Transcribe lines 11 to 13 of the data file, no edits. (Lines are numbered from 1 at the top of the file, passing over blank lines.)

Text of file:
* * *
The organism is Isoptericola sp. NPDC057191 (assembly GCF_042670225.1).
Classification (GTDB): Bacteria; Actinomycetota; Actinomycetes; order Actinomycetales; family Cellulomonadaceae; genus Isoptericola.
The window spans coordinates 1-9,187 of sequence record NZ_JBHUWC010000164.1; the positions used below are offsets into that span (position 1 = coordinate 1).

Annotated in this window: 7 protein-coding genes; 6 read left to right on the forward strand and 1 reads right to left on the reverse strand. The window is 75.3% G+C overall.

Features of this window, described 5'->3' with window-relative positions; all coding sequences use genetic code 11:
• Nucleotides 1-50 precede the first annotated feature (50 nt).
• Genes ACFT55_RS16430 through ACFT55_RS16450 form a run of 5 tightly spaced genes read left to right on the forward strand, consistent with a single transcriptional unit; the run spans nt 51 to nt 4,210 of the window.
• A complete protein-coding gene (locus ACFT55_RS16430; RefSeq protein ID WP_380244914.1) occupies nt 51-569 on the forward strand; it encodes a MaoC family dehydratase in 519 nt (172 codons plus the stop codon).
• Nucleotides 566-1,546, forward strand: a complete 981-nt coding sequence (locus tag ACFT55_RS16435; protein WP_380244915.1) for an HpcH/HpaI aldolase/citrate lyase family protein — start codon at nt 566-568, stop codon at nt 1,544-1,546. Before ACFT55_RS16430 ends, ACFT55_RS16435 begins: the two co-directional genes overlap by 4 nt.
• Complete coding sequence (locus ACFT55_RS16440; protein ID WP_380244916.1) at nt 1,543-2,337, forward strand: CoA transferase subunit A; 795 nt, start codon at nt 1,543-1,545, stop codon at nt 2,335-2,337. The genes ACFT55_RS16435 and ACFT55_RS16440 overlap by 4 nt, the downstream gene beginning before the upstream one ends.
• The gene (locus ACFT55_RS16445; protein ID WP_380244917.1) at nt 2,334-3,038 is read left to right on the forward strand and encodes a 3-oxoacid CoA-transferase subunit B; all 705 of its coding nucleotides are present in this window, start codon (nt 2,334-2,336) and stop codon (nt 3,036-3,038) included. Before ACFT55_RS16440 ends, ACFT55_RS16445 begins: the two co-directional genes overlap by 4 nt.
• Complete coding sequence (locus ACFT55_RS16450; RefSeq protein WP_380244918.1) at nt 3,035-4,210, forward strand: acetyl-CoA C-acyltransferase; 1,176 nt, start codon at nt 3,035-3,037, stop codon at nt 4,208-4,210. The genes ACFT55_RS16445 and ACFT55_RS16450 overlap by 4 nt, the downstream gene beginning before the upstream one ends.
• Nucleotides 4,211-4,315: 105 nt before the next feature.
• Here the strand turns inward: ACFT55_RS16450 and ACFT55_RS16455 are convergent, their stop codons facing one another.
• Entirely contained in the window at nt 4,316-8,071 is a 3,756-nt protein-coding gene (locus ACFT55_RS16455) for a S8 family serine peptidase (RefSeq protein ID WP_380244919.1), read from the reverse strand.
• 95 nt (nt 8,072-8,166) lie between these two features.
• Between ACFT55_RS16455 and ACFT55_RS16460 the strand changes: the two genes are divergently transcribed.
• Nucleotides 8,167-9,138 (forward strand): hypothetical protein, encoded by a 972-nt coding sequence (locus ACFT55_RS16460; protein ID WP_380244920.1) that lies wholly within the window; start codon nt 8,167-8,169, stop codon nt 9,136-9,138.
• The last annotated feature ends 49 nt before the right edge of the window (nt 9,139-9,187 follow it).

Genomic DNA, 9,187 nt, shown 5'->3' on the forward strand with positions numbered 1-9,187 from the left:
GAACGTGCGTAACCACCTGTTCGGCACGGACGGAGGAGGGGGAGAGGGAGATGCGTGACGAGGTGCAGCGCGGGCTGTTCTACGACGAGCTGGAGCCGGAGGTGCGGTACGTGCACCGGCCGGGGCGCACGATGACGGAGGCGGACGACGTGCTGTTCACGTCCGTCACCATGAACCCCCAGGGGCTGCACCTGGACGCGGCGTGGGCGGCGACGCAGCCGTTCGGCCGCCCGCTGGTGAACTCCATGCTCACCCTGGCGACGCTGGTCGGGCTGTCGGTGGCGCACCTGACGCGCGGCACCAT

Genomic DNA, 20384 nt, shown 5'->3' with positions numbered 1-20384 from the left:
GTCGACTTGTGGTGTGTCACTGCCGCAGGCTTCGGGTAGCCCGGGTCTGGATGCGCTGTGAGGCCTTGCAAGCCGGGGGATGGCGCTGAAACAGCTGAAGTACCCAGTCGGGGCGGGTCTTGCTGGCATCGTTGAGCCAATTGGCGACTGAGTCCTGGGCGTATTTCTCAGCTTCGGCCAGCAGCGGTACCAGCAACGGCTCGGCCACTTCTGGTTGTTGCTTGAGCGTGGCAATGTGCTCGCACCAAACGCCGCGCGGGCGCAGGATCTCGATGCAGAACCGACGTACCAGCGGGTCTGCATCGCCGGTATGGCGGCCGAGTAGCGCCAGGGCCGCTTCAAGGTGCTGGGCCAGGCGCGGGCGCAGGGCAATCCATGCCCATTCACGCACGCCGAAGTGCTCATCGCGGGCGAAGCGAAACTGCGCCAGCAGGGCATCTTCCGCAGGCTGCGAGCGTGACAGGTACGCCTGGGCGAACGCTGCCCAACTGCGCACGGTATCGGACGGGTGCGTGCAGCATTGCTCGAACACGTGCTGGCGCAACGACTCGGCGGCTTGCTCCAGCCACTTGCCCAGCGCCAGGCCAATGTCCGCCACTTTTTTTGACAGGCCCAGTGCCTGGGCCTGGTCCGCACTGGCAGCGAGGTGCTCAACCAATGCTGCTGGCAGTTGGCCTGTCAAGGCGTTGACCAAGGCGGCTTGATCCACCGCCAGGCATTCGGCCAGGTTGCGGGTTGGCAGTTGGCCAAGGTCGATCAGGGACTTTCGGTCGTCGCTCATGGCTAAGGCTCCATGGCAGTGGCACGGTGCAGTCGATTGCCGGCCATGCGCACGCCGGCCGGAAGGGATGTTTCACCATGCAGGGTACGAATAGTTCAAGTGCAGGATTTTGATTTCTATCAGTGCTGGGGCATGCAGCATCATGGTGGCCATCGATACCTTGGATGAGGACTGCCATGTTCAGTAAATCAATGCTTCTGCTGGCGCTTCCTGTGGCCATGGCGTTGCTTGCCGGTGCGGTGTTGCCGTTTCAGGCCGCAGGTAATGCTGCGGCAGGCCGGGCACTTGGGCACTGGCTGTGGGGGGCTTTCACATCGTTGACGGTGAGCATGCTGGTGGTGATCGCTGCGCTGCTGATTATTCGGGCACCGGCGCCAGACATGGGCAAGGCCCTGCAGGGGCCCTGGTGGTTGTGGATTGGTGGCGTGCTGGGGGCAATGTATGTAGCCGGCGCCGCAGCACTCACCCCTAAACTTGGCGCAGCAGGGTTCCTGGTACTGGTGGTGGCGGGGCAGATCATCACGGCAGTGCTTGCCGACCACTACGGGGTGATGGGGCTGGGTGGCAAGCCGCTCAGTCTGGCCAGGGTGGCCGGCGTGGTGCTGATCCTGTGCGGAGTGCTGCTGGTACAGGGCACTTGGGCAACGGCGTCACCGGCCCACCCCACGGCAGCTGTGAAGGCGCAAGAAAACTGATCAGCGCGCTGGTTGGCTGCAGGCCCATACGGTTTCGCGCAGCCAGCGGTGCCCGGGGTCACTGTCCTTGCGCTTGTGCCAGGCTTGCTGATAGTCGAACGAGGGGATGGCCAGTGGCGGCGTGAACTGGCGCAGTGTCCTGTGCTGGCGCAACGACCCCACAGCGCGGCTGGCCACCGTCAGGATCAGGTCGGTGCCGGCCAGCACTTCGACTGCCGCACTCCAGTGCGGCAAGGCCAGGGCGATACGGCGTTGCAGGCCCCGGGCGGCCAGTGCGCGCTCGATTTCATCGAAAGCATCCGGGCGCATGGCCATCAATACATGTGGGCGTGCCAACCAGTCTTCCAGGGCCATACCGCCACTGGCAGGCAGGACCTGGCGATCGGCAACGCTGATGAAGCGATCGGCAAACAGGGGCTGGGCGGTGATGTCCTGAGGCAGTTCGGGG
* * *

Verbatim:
• The gene (locus ACFT55_RS16445; protein ID WP_380244917.1) at nt 2,334-3,038 is read left to right on the forward strand and encodes a 3-oxoacid CoA-transferase subunit B; all 705 of its coding nucleotides are present in this window, start codon (nt 2,334-2,336) and stop codon (nt 3,036-3,038) included. Before ACFT55_RS16440 ends, ACFT55_RS16445 begins: the two co-directional genes overlap by 4 nt.
• Complete coding sequence (locus ACFT55_RS16450; RefSeq protein WP_380244918.1) at nt 3,035-4,210, forward strand: acetyl-CoA C-acyltransferase; 1,176 nt, start codon at nt 3,035-3,037, stop codon at nt 4,208-4,210. The genes ACFT55_RS16445 and ACFT55_RS16450 overlap by 4 nt, the downstream gene beginning before the upstream one ends.
• Nucleotides 4,211-4,315: 105 nt before the next feature.